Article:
This has been the end result of that first excitement we had for the Switch back then. — Jeff Kaplan, game director.
One of the more unique aspects of Overwatch’s outing on the Switch is the gyroscopic controls. Like Splatoon 2, which lead producer Matthew Hawley said was a source of inspiration from the team, you can use the Joy-Cons or Pro controller’s motion-sensors to move the camera and line up your shots. In the options menu, I noticed that there were several options that could be tweaked to fit your preferences, which include enabling or disabling motion-aiming while using the camera control stick and adjusting the sensitivity of your aim. Of course, if you prefer to stick with the game’s traditional set-up, you’re free to disable motion controls entirely. According to the devs, gyroscopic controls was something they wanted to include in the port, and they collaborated with Nintendo to get it working just right.
“We actually have a designer on our team who is a big Splatoon fan and he really likes gyroscopic aiming,” said the lead producer. “He detaches the joy-cons and kind of points one at the screen, in Wiimote style, and his level of precision just blows me away. It’s pretty cool. There’s no other platform that we currently have Overwatch on that has that kind of motion control, and Nintendo was really excited for us to try and implement it for Switch. There’s a whole world of people that have never played Overwatch before because they only play on Nintendo platforms, so bringing in a Nintendo audience into Overwatch is really, really exciting for us.”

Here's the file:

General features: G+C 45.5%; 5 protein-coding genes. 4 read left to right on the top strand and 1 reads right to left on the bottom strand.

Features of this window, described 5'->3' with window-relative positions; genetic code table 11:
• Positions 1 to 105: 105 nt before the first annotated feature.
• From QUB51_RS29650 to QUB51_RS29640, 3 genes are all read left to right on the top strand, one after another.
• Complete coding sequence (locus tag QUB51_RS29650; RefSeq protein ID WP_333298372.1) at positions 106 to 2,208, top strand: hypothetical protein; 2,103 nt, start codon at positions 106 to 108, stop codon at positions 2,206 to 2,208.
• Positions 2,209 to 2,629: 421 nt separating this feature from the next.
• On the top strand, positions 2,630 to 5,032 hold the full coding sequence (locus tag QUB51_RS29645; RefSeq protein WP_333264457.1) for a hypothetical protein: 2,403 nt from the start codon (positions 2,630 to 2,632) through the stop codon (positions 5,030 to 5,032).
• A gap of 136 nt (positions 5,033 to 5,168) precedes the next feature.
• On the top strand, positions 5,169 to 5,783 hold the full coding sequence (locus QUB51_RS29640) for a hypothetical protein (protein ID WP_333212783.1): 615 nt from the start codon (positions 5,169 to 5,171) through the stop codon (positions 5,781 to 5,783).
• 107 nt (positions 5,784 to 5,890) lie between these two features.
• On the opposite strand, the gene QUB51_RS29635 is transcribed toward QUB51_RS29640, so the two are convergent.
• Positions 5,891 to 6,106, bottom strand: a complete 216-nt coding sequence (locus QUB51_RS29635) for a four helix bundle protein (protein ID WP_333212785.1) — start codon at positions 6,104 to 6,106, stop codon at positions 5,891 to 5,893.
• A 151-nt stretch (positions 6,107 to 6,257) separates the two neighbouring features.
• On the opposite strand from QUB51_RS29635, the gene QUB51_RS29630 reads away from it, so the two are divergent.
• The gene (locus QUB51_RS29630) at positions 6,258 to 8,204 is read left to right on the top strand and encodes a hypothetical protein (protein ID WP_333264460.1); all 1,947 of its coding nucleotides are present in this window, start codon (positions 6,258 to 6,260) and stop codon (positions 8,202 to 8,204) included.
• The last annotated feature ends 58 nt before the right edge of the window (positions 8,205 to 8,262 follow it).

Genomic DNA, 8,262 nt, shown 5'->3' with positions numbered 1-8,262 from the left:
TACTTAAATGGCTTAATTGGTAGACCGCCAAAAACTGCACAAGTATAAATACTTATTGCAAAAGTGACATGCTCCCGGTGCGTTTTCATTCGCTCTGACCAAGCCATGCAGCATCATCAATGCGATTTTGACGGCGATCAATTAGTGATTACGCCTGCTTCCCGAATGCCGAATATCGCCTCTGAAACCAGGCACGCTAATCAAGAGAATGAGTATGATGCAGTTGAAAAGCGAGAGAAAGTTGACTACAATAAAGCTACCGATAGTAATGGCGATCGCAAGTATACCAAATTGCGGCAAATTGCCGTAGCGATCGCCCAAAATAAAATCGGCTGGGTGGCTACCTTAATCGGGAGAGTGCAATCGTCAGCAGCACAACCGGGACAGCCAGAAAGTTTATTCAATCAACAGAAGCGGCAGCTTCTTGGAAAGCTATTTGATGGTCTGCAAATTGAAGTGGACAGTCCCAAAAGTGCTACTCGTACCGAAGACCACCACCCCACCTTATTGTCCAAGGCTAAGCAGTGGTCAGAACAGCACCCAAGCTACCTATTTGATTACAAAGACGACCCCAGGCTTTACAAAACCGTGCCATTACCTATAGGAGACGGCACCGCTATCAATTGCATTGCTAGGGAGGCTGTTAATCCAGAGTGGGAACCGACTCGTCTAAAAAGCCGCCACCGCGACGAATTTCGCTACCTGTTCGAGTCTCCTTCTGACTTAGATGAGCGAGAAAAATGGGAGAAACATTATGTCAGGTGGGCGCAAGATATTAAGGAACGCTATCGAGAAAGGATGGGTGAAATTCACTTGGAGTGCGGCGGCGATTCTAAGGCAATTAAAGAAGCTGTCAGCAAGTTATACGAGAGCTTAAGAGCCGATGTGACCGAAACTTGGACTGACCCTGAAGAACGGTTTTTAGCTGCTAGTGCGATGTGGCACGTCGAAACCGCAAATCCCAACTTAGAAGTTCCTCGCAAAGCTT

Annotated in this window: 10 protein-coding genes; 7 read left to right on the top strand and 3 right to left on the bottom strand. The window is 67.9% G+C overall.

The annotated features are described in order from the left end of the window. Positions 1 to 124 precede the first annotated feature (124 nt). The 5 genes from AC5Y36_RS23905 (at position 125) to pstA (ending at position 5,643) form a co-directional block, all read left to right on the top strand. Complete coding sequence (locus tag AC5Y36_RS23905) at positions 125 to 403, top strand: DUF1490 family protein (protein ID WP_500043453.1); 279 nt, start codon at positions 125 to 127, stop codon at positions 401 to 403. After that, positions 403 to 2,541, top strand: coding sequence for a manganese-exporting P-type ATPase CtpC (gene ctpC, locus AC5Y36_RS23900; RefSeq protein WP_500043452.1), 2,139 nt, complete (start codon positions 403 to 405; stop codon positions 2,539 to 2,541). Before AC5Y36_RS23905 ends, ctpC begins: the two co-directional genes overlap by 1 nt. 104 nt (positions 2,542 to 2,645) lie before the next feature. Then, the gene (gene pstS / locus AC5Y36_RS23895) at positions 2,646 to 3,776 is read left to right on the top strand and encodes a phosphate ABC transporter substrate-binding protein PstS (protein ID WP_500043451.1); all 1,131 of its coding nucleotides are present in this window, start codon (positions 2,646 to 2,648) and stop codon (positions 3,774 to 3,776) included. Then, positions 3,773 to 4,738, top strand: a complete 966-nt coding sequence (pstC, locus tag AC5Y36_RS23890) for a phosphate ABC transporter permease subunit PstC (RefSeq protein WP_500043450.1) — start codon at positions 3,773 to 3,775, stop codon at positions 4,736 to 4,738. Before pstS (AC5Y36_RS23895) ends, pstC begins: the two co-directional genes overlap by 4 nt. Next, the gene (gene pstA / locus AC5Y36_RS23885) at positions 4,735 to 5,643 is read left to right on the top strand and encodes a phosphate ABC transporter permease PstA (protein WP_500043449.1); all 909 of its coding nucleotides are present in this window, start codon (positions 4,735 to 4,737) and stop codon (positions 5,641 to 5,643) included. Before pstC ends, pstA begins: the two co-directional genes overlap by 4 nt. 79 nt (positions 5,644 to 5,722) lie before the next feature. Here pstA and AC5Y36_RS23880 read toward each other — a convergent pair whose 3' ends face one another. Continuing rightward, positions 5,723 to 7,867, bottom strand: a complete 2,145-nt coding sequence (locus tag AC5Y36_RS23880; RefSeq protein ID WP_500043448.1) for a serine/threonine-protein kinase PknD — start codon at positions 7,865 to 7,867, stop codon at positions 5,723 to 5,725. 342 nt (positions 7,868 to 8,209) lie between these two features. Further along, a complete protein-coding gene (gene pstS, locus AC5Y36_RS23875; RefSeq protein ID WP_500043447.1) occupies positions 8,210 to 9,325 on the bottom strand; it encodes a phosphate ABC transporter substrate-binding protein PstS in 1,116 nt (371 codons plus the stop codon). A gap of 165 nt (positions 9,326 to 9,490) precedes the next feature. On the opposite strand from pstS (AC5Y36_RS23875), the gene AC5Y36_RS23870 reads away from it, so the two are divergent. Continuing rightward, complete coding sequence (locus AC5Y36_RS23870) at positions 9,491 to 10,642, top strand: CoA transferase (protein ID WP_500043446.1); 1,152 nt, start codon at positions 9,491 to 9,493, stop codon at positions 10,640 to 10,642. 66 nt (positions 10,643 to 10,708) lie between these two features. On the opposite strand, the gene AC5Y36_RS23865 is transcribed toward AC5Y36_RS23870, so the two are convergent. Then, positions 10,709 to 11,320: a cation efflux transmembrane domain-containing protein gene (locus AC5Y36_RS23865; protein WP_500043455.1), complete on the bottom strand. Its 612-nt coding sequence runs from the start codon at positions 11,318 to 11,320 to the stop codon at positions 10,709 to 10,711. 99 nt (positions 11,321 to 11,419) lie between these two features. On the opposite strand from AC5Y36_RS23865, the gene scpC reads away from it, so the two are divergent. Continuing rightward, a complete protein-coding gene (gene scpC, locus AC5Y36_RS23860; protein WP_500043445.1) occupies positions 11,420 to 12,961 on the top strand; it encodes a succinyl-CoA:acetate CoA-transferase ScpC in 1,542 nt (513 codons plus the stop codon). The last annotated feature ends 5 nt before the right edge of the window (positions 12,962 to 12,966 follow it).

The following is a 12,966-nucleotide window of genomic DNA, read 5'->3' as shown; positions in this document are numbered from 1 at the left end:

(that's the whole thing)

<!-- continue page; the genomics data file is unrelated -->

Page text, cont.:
In the dozen or so games I played, any concerns I felt about the game’s technical shortcomings went away when getting into the thick of it. I anticipate it’ll be tough for some players who are into the more competitive side of Overwatch to adjust to the scaled-back format, putting it in noticeable contrast to the high-resolution and 60fps gameplay from the other releases. In my experience, I didn’t really mind the change. If anything, the relaxed set-up that the Switch offered made it all the more easy to get back into. Overwatch on Switch is just as colorful and hectic as its PS4, Xbox One, and PC counterparts, and I really enjoyed myself playing it.
As the Switch is seeing more ports of online-centric games, the arrival of Overwatch–which is a more accessible team-based shooter–is especially welcome. Still, I can’t deny that it’s disappointing that cross-progression isn’t possible on the Switch. The newest release doesn’t totally deviate from the original, yet, the more flexible and responsive playstyle, along with the opportunity to bring Overwatch with you anywhere makes it feel especially novel in comparison to other versions. With its release on October 15, I foresee this port being a great way for players, new and lapsed alike, to revisit the game in a more fresh and laid back way.